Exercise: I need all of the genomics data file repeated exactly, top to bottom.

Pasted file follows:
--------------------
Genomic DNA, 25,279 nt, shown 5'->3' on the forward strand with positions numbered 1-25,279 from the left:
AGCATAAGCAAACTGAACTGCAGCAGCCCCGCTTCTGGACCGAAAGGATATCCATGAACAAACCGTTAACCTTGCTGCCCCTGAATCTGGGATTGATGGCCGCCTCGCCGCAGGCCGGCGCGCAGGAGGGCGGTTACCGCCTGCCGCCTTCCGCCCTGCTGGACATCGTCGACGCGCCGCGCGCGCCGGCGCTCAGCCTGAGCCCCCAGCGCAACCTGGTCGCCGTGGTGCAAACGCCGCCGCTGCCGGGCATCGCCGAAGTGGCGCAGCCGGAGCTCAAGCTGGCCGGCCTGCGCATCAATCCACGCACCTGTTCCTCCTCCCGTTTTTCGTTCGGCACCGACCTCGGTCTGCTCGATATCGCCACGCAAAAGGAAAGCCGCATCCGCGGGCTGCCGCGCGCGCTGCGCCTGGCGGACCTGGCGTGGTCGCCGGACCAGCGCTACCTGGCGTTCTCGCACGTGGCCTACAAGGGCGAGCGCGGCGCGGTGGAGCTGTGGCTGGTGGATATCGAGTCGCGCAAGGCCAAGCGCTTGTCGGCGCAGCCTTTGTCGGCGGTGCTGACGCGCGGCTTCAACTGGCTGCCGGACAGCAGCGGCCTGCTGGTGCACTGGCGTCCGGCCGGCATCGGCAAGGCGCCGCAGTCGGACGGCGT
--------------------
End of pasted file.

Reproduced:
Genomic DNA, 25,279 nt, shown 5'->3' on the forward strand with positions numbered 1-25,279 from the left:
AGCATAAGCAAACTGAACTGCAGCAGCCCCGCTTCTGGACCGAAAGGATATCCATGAACAAACCGTTAACCTTGCTGCCCCTGAATCTGGGATTGATGGCCGCCTCGCCGCAGGCCGGCGCGCAGGAGGGCGGTTACCGCCTGCCGCCTTCCGCCCTGCTGGACATCGTCGACGCGCCGCGCGCGCCGGCGCTCAGCCTGAGCCCCCAGCGCAACCTGGTCGCCGTGGTGCAAACGCCGCCGCTGCCGGGCATCGCCGAAGTGGCGCAGCCGGAGCTCAAGCTGGCCGGCCTGCGCATCAATCCACGCACCTGTTCCTCCTCCCGTTTTTCGTTCGGCACCGACCTCGGTCTGCTCGATATCGCCACGCAAAAGGAAAGCCGCATCCGCGGGCTGCCGCGCGCGCTGCGCCTGGCGGACCTGGCGTGGTCGCCGGACCAGCGCTACCTGGCGTTCTCGCACGTGGCCTACAAGGGCGAGCGCGGCGCGGTGGAGCTGTGGCTGGTGGATATCGAGTCGCGCAAGGCCAAGCGCTTGTCGGCGCAGCCTTTGTCGGCGGTGCTGACGCGCGGCTTCAACTGGCTGCCGGACAGCAGCGGCCTGCTGGTGCACTGGCGTCCGGCCGGCATCGGCAAGGCGCCGCAGTCGGACGGCGT